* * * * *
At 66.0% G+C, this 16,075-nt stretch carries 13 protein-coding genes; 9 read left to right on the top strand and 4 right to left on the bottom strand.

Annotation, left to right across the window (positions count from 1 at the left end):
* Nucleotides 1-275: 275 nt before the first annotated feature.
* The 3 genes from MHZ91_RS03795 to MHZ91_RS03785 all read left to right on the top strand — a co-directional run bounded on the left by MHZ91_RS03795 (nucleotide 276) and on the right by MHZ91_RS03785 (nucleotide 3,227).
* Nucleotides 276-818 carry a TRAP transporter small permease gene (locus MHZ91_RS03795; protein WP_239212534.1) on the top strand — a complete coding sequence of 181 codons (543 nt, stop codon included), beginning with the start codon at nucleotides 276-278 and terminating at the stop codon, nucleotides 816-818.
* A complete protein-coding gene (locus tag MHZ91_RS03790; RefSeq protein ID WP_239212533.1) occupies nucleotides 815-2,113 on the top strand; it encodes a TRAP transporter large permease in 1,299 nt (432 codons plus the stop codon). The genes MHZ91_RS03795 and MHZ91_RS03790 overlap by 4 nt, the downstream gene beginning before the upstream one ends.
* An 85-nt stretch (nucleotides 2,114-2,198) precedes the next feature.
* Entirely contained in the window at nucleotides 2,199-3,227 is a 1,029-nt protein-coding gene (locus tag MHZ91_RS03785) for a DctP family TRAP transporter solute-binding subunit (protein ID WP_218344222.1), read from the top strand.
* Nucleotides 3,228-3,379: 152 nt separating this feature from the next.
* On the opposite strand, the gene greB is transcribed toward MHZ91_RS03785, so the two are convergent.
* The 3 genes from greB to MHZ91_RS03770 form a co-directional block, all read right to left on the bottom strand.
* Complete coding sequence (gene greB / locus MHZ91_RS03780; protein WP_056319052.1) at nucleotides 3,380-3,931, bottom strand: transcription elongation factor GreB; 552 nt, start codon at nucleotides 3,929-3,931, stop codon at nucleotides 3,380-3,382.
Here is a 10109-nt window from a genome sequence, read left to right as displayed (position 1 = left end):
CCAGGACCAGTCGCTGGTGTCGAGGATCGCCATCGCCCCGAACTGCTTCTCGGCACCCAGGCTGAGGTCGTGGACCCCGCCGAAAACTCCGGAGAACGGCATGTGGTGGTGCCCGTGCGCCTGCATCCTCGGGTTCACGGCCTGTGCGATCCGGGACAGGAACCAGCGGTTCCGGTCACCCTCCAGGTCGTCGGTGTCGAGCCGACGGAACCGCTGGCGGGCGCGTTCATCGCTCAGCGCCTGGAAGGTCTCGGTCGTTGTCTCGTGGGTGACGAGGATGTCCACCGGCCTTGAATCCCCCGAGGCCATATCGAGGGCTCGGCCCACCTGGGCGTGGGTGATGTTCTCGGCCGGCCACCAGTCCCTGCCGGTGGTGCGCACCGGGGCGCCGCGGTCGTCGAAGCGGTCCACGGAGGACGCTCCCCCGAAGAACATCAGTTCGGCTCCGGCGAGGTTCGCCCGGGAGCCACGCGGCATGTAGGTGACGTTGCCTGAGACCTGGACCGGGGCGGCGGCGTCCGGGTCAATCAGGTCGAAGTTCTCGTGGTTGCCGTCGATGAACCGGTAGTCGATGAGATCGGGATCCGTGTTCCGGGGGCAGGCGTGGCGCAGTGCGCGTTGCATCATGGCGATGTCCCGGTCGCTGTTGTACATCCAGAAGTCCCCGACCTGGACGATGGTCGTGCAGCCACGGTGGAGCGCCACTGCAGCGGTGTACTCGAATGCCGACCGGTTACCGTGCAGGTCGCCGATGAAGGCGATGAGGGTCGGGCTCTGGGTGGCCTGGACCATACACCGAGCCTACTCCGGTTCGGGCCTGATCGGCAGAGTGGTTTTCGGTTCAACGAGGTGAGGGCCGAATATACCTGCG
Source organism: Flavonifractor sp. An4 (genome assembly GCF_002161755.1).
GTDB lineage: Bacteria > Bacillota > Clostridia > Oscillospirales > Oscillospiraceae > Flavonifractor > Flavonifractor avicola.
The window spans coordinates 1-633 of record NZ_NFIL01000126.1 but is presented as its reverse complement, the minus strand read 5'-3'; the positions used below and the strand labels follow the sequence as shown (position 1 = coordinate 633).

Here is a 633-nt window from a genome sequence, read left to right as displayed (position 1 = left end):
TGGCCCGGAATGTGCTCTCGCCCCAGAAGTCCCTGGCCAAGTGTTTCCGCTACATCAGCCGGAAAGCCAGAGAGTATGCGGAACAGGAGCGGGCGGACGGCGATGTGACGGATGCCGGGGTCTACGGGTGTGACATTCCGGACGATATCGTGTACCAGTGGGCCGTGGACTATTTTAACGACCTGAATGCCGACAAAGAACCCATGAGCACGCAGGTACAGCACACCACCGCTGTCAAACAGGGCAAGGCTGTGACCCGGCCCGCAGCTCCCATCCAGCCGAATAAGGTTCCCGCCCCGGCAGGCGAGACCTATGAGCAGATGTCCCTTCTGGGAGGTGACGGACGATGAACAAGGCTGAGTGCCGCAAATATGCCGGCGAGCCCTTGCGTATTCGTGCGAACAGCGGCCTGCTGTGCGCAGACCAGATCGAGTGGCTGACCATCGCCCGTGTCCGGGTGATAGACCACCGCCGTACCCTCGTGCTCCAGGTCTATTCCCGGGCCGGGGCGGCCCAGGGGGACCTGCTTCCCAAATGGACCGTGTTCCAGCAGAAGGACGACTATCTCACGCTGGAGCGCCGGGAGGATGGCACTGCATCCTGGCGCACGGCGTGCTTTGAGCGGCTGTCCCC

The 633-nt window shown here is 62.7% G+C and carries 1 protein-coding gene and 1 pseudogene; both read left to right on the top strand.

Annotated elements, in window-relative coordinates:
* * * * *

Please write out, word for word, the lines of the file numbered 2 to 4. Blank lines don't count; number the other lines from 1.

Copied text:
Annotation, left to right across the window (positions count from 1 at the left end):
* Nucleotides 1-275: 275 nt before the first annotated feature.
* The 3 genes from MHZ91_RS03795 to MHZ91_RS03785 all read left to right on the top strand — a co-directional run bounded on the left by MHZ91_RS03795 (nucleotide 276) and on the right by MHZ91_RS03785 (nucleotide 3,227).